MICHIGAN – There is nothing quite like observing fall raptor migration in Michigan. Each autumn, hundreds of thousands of hawks, falcons and eagles pass through the Metro Detroit area, making it a migratory hot spot.
Raptors often follow geographic features like Great Lakes coastlines, which help guide them south. Many birds fly through the St. Clair-Detroit River system before they round the western shores of Lake Erie and continue their journey south.
Unlike many songbirds, raptors migrate exclusively during the day, providing opportunities to see their great flocks, also known as “kettles.” Kettles can include up to tens of thousands of individual raptors, which is an incredible sight! Imagine watching an invisible trail system in the sky come to life as these birds of prey take flight.
In September, broad-winged hawks and sharp-shinned hawks will be the first to migrate through the state each day. In October, hawk diversity will increase as Cooper’s hawks, turkey vultures and more start to move through. By November, some northern owls, such as great gray owl, snowy owl, northern hawk-owl and boreal owl, make their way into the Upper Peninsula. Rough-legged hawks and golden eagles will move through the state in decent numbers in November, bringing the tail end of raptor migration in Michigan.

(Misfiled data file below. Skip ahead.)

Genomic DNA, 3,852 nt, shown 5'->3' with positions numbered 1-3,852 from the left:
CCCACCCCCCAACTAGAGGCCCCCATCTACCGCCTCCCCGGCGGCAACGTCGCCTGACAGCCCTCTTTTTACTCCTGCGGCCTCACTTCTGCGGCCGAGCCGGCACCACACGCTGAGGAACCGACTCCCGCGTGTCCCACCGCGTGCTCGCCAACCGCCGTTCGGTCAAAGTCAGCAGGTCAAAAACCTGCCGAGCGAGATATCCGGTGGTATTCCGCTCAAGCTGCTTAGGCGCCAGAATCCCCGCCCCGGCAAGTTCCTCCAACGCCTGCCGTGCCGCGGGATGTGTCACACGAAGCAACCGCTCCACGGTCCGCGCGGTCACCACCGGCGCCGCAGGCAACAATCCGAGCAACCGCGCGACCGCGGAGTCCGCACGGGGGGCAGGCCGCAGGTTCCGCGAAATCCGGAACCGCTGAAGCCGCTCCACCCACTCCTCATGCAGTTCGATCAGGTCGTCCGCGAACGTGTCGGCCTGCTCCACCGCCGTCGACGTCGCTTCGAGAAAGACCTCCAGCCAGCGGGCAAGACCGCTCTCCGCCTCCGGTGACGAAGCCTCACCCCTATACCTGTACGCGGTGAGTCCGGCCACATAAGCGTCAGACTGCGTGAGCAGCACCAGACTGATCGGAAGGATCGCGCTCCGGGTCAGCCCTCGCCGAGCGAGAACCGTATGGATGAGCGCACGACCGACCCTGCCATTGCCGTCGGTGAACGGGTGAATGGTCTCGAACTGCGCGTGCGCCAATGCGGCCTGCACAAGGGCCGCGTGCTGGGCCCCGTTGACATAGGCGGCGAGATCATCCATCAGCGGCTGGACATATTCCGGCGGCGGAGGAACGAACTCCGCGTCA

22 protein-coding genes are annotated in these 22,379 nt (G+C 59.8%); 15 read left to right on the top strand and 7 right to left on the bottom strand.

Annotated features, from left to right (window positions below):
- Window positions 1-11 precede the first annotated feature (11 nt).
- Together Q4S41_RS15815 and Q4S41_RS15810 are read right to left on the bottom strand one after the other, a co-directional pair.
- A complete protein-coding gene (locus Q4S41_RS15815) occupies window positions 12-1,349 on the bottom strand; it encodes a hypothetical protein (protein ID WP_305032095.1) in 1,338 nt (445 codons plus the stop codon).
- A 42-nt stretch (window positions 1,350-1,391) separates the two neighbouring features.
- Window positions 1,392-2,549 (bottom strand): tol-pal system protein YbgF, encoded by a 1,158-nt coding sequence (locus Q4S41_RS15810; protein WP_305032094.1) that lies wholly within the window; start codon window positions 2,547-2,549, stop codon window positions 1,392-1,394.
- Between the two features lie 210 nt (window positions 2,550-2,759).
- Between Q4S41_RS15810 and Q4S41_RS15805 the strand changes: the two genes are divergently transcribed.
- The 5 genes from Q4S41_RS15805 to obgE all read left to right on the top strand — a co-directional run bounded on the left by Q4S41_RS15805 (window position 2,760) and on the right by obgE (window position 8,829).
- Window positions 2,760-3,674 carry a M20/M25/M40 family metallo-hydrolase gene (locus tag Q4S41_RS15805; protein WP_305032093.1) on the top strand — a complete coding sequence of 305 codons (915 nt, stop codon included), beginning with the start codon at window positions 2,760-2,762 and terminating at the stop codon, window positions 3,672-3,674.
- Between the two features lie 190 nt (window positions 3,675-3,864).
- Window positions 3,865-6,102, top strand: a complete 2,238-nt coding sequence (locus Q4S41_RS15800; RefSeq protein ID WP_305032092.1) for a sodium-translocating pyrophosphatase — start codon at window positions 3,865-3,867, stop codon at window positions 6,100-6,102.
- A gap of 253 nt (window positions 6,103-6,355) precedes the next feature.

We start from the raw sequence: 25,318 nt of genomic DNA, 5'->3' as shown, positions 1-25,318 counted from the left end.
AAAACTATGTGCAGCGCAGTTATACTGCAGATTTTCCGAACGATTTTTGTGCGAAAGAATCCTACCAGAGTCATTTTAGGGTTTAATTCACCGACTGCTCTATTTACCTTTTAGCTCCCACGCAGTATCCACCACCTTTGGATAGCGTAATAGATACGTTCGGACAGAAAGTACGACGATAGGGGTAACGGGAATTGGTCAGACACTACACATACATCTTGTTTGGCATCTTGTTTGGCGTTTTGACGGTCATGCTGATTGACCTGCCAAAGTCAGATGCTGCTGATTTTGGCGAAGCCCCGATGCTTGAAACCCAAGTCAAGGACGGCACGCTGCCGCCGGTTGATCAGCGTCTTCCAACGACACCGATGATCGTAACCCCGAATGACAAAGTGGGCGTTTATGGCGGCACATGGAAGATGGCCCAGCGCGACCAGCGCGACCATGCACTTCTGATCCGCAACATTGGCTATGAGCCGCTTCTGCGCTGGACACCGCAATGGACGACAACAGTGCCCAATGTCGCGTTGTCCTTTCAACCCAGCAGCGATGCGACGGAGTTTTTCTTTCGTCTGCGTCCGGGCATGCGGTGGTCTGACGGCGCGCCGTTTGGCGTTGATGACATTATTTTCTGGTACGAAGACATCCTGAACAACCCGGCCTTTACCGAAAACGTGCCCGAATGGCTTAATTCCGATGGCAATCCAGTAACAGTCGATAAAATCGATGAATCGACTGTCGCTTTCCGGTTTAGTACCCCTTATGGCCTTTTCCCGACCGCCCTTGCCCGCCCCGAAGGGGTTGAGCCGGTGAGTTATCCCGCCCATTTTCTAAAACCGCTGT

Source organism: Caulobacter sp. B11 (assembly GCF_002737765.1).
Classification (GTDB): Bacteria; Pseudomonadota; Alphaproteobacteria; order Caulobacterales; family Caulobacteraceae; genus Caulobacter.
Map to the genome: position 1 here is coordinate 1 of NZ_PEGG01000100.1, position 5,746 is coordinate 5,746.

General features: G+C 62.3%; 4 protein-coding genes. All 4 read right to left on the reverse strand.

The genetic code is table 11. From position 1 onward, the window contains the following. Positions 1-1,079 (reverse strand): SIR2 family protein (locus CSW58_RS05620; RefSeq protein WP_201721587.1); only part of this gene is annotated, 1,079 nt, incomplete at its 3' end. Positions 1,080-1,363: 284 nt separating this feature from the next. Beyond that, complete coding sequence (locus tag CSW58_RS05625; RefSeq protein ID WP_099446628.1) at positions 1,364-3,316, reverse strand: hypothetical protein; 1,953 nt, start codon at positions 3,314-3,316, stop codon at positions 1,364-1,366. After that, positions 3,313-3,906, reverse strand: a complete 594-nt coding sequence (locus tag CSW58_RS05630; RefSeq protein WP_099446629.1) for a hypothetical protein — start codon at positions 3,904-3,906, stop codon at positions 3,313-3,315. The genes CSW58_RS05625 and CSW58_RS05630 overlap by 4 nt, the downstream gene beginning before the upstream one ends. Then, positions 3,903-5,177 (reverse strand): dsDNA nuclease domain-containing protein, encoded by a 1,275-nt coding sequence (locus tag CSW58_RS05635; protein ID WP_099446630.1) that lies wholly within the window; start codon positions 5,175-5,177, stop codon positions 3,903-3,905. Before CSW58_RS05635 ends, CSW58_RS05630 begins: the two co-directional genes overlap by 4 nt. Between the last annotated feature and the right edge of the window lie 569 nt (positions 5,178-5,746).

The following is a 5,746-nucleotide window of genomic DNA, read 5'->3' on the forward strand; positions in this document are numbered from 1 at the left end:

Want to see the wonders of raptor migration in action, but not sure where to start? Learn more about Detroit River Hawk Watch and Mackinac Straits Raptor Watch, and plan your visit today! Take a trip to one of Michigan’s Important Bird Areas, most of which are on public lands, or tour one of Michigan’s birding trails, and submit an eBird checklist this fall.
MI Birds is a public outreach and engagement program created by Audubon Great Lakes and the Michigan Department of Natural Resources, which aims to increase all Michiganders’ engagement with public lands that are important for birds and local communities. Follow us on Facebook, Instagram and Twitter or sign up for email updates.